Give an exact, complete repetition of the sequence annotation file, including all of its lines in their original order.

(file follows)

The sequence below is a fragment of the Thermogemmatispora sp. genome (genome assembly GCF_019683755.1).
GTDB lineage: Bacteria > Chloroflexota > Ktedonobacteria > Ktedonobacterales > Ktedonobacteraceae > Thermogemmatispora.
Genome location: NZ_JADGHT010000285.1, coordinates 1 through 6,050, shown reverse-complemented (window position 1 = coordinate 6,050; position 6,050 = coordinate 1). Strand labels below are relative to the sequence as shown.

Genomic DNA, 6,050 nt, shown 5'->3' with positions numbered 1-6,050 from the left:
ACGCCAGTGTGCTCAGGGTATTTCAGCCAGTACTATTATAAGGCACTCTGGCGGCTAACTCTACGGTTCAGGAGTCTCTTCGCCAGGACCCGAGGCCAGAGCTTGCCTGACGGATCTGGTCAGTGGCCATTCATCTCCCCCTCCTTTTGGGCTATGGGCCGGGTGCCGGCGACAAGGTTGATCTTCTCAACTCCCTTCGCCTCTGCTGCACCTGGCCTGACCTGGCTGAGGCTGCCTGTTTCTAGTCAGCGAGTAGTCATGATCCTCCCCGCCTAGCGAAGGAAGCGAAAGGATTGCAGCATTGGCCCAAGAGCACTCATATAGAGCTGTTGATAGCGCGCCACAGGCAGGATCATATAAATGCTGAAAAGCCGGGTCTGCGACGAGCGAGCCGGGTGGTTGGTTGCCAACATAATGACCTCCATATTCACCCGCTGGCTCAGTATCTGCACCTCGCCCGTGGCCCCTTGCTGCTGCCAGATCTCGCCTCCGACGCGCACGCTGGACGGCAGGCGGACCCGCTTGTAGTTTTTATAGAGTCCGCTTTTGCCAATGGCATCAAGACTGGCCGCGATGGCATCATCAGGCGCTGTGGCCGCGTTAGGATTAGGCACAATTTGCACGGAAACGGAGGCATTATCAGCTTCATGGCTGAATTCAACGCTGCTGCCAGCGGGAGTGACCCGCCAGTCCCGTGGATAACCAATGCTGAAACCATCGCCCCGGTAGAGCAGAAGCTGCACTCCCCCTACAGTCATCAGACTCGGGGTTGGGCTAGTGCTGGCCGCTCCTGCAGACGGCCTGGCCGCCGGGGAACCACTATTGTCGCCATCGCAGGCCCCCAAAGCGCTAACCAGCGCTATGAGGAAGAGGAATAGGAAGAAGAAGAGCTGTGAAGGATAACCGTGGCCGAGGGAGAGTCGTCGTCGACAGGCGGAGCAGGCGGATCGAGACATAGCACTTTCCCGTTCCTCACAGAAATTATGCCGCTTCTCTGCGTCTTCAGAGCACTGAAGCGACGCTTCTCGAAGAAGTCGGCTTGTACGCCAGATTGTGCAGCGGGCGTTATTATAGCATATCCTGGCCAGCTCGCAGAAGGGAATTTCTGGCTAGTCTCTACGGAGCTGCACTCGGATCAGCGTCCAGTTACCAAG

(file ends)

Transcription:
The sequence below is a fragment of the Thermogemmatispora sp. genome (genome assembly GCF_019683755.1).
GTDB lineage: Bacteria > Chloroflexota > Ktedonobacteria > Ktedonobacterales > Ktedonobacteraceae > Thermogemmatispora.
Genome location: NZ_JADGHT010000285.1, coordinates 1 through 6,050, shown reverse-complemented (window position 1 = coordinate 6,050; position 6,050 = coordinate 1). Strand labels below are relative to the sequence as shown.

Genomic DNA, 6,050 nt, shown 5'->3' with positions numbered 1-6,050 from the left:
ACGCCAGTGTGCTCAGGGTATTTCAGCCAGTACTATTATAAGGCACTCTGGCGGCTAACTCTACGGTTCAGGAGTCTCTTCGCCAGGACCCGAGGCCAGAGCTTGCCTGACGGATCTGGTCAGTGGCCATTCATCTCCCCCTCCTTTTGGGCTATGGGCCGGGTGCCGGCGACAAGGTTGATCTTCTCAACTCCCTTCGCCTCTGCTGCACCTGGCCTGACCTGGCTGAGGCTGCCTGTTTCTAGTCAGCGAGTAGTCATGATCCTCCCCGCCTAGCGAAGGAAGCGAAAGGATTGCAGCATTGGCCCAAGAGCACTCATATAGAGCTGTTGATAGCGCGCCACAGGCAGGATCATATAAATGCTGAAAAGCCGGGTCTGCGACGAGCGAGCCGGGTGGTTGGTTGCCAACATAATGACCTCCATATTCACCCGCTGGCTCAGTATCTGCACCTCGCCCGTGGCCCCTTGCTGCTGCCAGATCTCGCCTCCGACGCGCACGCTGGACGGCAGGCGGACCCGCTTGTAGTTTTTATAGAGTCCGCTTTTGCCAATGGCATCAAGACTGGCCGCGATGGCATCATCAGGCGCTGTGGCCGCGTTAGGATTAGGCACAATTTGCACGGAAACGGAGGCATTATCAGCTTCATGGCTGAATTCAACGCTGCTGCCAGCGGGAGTGACCCGCCAGTCCCGTGGATAACCAATGCTGAAACCATCGCCCCGGTAGAGCAGAAGCTGCACTCCCCCTACAGTCATCAGACTCGGGGTTGGGCTAGTGCTGGCCGCTCCTGCAGACGGCCTGGCCGCCGGGGAACCACTATTGTCGCCATCGCAGGCCCCCAAAGCGCTAACCAGCGCTATGAGGAAGAGGAATAGGAAGAAGAAGAGCTGTGAAGGATAACCGTGGCCGAGGGAGAGTCGTCGTCGACAGGCGGAGCAGGCGGATCGAGACATAGCACTTTCCCGTTCCTCACAGAAATTATGCCGCTTCTCTGCGTCTTCAGAGCACTGAAGCGACGCTTCTCGAAGAAGTCGGCTTGTACGCCAGATTGTGCAGCGGGCGTTATTATAGCATATCCTGGCCAGCTCGCAGAAGGGAATTTCTGGCTAGTCTCTACGGAGCTGCACTCGGATCAGCGTCCAGTTACCAAG